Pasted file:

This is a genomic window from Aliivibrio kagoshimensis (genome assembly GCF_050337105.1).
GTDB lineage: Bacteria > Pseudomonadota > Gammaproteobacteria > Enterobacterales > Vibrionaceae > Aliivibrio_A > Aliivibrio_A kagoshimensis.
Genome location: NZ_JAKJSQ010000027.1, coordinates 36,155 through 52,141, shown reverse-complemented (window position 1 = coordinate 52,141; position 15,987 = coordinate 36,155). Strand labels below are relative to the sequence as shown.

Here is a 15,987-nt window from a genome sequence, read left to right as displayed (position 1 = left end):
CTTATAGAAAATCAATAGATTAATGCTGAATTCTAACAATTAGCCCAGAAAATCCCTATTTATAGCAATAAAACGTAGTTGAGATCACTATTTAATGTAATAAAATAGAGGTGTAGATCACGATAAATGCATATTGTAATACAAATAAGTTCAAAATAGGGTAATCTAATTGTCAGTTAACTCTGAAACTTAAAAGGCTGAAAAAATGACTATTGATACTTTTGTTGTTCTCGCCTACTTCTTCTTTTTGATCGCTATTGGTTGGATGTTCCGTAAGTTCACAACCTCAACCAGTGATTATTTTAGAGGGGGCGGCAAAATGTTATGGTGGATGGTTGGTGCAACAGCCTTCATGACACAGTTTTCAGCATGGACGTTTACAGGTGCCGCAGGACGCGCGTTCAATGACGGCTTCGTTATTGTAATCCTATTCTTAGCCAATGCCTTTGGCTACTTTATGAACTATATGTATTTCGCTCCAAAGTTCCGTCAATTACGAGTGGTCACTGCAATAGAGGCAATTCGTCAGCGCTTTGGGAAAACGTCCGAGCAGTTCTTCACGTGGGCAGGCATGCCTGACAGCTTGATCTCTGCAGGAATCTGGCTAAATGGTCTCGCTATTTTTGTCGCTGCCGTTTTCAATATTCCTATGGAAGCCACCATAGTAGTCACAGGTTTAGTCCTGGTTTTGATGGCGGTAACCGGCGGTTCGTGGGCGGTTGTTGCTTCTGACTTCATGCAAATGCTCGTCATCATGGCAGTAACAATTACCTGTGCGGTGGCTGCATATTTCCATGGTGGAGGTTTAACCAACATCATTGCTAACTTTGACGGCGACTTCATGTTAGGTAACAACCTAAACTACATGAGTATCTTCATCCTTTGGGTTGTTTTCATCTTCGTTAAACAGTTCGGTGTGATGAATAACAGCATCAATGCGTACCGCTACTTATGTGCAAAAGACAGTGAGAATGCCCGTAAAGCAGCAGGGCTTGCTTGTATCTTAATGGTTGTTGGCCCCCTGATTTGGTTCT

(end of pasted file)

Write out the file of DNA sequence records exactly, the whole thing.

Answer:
This is a genomic window from Aliivibrio kagoshimensis (genome assembly GCF_050337105.1).
GTDB lineage: Bacteria > Pseudomonadota > Gammaproteobacteria > Enterobacterales > Vibrionaceae > Aliivibrio_A > Aliivibrio_A kagoshimensis.
Genome location: NZ_JAKJSQ010000027.1, coordinates 36,155 through 52,141, shown reverse-complemented (window position 1 = coordinate 52,141; position 15,987 = coordinate 36,155). Strand labels below are relative to the sequence as shown.

Here is a 15,987-nt window from a genome sequence, read left to right as displayed (position 1 = left end):
CTTATAGAAAATCAATAGATTAATGCTGAATTCTAACAATTAGCCCAGAAAATCCCTATTTATAGCAATAAAACGTAGTTGAGATCACTATTTAATGTAATAAAATAGAGGTGTAGATCACGATAAATGCATATTGTAATACAAATAAGTTCAAAATAGGGTAATCTAATTGTCAGTTAACTCTGAAACTTAAAAGGCTGAAAAAATGACTATTGATACTTTTGTTGTTCTCGCCTACTTCTTCTTTTTGATCGCTATTGGTTGGATGTTCCGTAAGTTCACAACCTCAACCAGTGATTATTTTAGAGGGGGCGGCAAAATGTTATGGTGGATGGTTGGTGCAACAGCCTTCATGACACAGTTTTCAGCATGGACGTTTACAGGTGCCGCAGGACGCGCGTTCAATGACGGCTTCGTTATTGTAATCCTATTCTTAGCCAATGCCTTTGGCTACTTTATGAACTATATGTATTTCGCTCCAAAGTTCCGTCAATTACGAGTGGTCACTGCAATAGAGGCAATTCGTCAGCGCTTTGGGAAAACGTCCGAGCAGTTCTTCACGTGGGCAGGCATGCCTGACAGCTTGATCTCTGCAGGAATCTGGCTAAATGGTCTCGCTATTTTTGTCGCTGCCGTTTTCAATATTCCTATGGAAGCCACCATAGTAGTCACAGGTTTAGTCCTGGTTTTGATGGCGGTAACCGGCGGTTCGTGGGCGGTTGTTGCTTCTGACTTCATGCAAATGCTCGTCATCATGGCAGTAACAATTACCTGTGCGGTGGCTGCATATTTCCATGGTGGAGGTTTAACCAACATCATTGCTAACTTTGACGGCGACTTCATGTTAGGTAACAACCTAAACTACATGAGTATCTTCATCCTTTGGGTTGTTTTCATCTTCGTTAAACAGTTCGGTGTGATGAATAACAGCATCAATGCGTACCGCTACTTATGTGCAAAAGACAGTGAGAATGCCCGTAAAGCAGCAGGGCTTGCTTGTATCTTAATGGTTGTTGGCCCCCTGATTTGGTTCT